Catedral de Barcelona (Barcelona Cathedral)#8 in Best Things To Do in Barcelona
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Towering above the center of the Barri Gòtic district is Barcelona's principal cathedral. The Gothic cathedral's construction began in the late 13th century, though it wasn't completed until the mid-15th century. While you're here, make sure to dedicate plenty of time to the numerous examples of artisanship that went into completing this cathedral, from its exterior details to the many gold furnishings within, including the stately altarpiece, part of the Church of Saint Severas as well as 140 statues of saints that call the cathedral home. While you're here make sure to mosey on over to the cloister, which features a verdant tropical garden.
Many travelers found the Catedral de Barcelona to be stunning, though visitors who have said that they've seen a number of European cathedrals prior didn't find this cathedral to be that noteworthy. If you have enough time, visitors highly suggest taking advantage of the opportunity to go to the top of the cathedral on the roof. There, visitors can get an eyeful of the spire up close as well as some prime city views. Whatever you choose to do, make sure to wear the proper attire. According to recent travelers, the dress code here is strict and knees and shoulders must be covered. Shawls are said to be for sale for those who need to cover up.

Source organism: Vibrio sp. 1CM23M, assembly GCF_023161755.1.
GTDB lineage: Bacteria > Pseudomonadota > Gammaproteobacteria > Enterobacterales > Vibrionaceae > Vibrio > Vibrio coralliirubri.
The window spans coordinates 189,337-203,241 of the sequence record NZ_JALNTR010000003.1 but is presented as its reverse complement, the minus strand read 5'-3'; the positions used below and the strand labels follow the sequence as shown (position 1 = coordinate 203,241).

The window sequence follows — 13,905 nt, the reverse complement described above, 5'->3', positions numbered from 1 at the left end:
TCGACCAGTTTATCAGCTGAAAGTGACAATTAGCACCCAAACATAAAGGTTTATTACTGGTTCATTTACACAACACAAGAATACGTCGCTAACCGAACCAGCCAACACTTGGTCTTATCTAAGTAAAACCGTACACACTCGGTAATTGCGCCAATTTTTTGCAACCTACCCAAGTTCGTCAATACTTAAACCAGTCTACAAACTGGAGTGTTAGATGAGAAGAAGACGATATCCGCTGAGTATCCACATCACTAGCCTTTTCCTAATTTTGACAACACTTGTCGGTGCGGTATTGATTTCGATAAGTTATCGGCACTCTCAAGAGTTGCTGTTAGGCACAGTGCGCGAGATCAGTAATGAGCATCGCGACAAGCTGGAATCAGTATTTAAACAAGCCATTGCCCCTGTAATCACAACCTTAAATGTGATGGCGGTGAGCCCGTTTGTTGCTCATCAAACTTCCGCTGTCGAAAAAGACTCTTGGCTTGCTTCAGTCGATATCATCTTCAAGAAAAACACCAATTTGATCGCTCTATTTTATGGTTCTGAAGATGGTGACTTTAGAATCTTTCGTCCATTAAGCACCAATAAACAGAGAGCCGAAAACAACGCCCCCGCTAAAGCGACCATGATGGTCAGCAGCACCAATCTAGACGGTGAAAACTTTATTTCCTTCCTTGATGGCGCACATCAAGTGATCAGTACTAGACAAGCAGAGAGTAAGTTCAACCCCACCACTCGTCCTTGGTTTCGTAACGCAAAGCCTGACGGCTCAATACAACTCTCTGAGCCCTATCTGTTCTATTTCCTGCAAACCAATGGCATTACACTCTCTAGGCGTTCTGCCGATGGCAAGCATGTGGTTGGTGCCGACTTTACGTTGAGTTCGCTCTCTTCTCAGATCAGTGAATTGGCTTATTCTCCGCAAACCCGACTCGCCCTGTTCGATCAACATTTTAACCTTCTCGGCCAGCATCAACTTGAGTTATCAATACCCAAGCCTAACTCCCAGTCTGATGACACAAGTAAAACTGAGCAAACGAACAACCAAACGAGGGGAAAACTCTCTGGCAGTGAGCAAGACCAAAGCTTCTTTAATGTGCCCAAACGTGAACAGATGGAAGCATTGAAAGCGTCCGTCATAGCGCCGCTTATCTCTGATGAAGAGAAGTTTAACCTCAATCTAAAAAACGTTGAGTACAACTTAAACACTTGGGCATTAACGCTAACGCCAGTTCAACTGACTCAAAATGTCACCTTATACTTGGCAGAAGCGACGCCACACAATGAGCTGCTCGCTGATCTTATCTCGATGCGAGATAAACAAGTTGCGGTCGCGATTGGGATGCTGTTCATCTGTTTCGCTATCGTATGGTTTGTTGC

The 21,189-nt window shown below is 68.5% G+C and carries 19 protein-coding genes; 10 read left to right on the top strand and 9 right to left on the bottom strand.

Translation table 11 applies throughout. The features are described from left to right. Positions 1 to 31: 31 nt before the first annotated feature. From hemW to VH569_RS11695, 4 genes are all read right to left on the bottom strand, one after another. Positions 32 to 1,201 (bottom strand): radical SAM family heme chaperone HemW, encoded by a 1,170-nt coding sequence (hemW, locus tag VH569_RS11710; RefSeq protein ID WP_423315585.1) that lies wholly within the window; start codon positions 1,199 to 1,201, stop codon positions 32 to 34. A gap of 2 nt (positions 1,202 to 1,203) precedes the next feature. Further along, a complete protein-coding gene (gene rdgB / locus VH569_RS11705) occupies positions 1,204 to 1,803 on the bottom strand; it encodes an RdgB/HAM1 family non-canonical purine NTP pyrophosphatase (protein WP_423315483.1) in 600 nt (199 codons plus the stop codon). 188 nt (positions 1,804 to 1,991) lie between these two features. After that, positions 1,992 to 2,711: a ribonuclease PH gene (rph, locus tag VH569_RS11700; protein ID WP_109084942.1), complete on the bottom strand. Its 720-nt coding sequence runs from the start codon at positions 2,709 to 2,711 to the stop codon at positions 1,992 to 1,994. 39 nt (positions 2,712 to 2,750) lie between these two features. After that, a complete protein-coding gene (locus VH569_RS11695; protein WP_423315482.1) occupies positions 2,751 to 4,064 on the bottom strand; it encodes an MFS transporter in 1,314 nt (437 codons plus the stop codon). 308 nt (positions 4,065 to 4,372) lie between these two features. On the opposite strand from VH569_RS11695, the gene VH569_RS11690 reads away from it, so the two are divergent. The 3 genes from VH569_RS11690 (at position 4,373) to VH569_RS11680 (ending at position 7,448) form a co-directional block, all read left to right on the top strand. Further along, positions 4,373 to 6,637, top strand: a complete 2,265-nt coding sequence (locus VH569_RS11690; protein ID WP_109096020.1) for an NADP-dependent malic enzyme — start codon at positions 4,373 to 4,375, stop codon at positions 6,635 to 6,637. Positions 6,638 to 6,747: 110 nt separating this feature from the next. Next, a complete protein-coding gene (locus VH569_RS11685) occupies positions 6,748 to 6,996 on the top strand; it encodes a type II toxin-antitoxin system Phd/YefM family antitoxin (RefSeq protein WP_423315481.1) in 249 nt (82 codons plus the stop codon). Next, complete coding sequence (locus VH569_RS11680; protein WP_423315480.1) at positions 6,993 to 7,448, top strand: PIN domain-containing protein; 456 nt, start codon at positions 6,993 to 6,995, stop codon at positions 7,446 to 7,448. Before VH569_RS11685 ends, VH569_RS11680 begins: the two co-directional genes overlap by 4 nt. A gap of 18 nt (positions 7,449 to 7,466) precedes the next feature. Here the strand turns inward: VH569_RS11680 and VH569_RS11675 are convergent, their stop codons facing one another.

The Barcelona Cathedral is open to visitors daily and entry to the cathedral is free depending on the time you visit. If you visit from 8 a.m. to 12:45 p.m. and after 3:15 p.m. any day of the week, entry is free. From 1 to 3:30 p.m. any day of the week, entry requires a donation of your choice. To get to the top of the roof or into the choir, it'll cost you 3 euros extra ($3.40). The closest metro stop to La Seu is Jaume I. For more information, visit the cathedral's website.
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#1 Park Güell
Antoni Gaudí's Park Güell is as whimsical as parks can get. The park was originally supposed to be a housing community for the rich, commissioned by Eusebi Güell. Güell hired Gaudí but the project eventually folded due to the land's incompatible building conditions. Gaudí continued on, modeling the park after gardens he had seen in England (Güell means English in Catalan) and building around the natural elements of the land instead of tearing them down.
Today's park covers 42 acres of space and features everyday park props with a twist that is quintessentially Gaudí. Instead of numerous benches spread throughout, here visitors will be greeted with one long, wavy stone bench adorned with vibrant mosaics and equipped with views of the ocean. And instead of drab administrative buildings, the welcome centers here (which house park souvenirs and learning materials on Gaudí and the park) look like buildings you'd see in a Dr. Seuss book. You'll also find plenty of picturesque pathways that weave along verdant vegetation, down cascading tiled staircases and through jagged stone columns and tunnels. While you're here, don't miss the chance to see the Sala Hipóstila. Located right at the entrance, the Sala Hipóstila was originally intended to be a marketplace. Today it serves as nothing more than to dazzle visitors with its stately stone columns and beautiful mosaic works, which you'll find dotted all over the ceiling. Other popular attractions here include the Casa Museu Gaudí (Gaudí House Museum), Gaudí's former home turned museum, and Turó de les Tres Creus, a lookout point with pretty impressive views of the city situated in the southwestern point of the park.
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